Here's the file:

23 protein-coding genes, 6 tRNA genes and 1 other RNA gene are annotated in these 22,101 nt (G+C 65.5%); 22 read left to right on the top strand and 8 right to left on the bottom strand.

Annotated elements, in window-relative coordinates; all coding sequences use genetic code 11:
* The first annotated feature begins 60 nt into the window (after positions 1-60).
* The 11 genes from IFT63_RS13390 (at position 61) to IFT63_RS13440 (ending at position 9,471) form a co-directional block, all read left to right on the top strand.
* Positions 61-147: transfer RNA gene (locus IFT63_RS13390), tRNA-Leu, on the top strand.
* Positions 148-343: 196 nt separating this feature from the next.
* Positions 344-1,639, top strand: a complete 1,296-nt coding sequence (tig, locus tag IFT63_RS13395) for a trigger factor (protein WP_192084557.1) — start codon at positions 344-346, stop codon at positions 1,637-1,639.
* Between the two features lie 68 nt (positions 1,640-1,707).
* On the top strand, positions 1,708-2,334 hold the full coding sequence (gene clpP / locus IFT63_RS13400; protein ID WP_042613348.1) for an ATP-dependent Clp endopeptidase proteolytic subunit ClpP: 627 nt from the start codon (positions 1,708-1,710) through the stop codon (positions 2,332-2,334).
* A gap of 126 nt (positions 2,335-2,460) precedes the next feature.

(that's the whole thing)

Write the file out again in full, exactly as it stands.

23 protein-coding genes, 6 tRNA genes and 1 other RNA gene are annotated in these 22,101 nt (G+C 65.5%); 22 read left to right on the top strand and 8 right to left on the bottom strand.

Annotated elements, in window-relative coordinates; all coding sequences use genetic code 11:
* The first annotated feature begins 60 nt into the window (after positions 1-60).
* The 11 genes from IFT63_RS13390 (at position 61) to IFT63_RS13440 (ending at position 9,471) form a co-directional block, all read left to right on the top strand.
* Positions 61-147: transfer RNA gene (locus IFT63_RS13390), tRNA-Leu, on the top strand.
* Positions 148-343: 196 nt separating this feature from the next.
* Positions 344-1,639, top strand: a complete 1,296-nt coding sequence (tig, locus tag IFT63_RS13395) for a trigger factor (protein WP_192084557.1) — start codon at positions 344-346, stop codon at positions 1,637-1,639.
* Between the two features lie 68 nt (positions 1,640-1,707).
* On the top strand, positions 1,708-2,334 hold the full coding sequence (gene clpP / locus IFT63_RS13400; protein ID WP_042613348.1) for an ATP-dependent Clp endopeptidase proteolytic subunit ClpP: 627 nt from the start codon (positions 1,708-1,710) through the stop codon (positions 2,332-2,334).
* A gap of 126 nt (positions 2,335-2,460) precedes the next feature.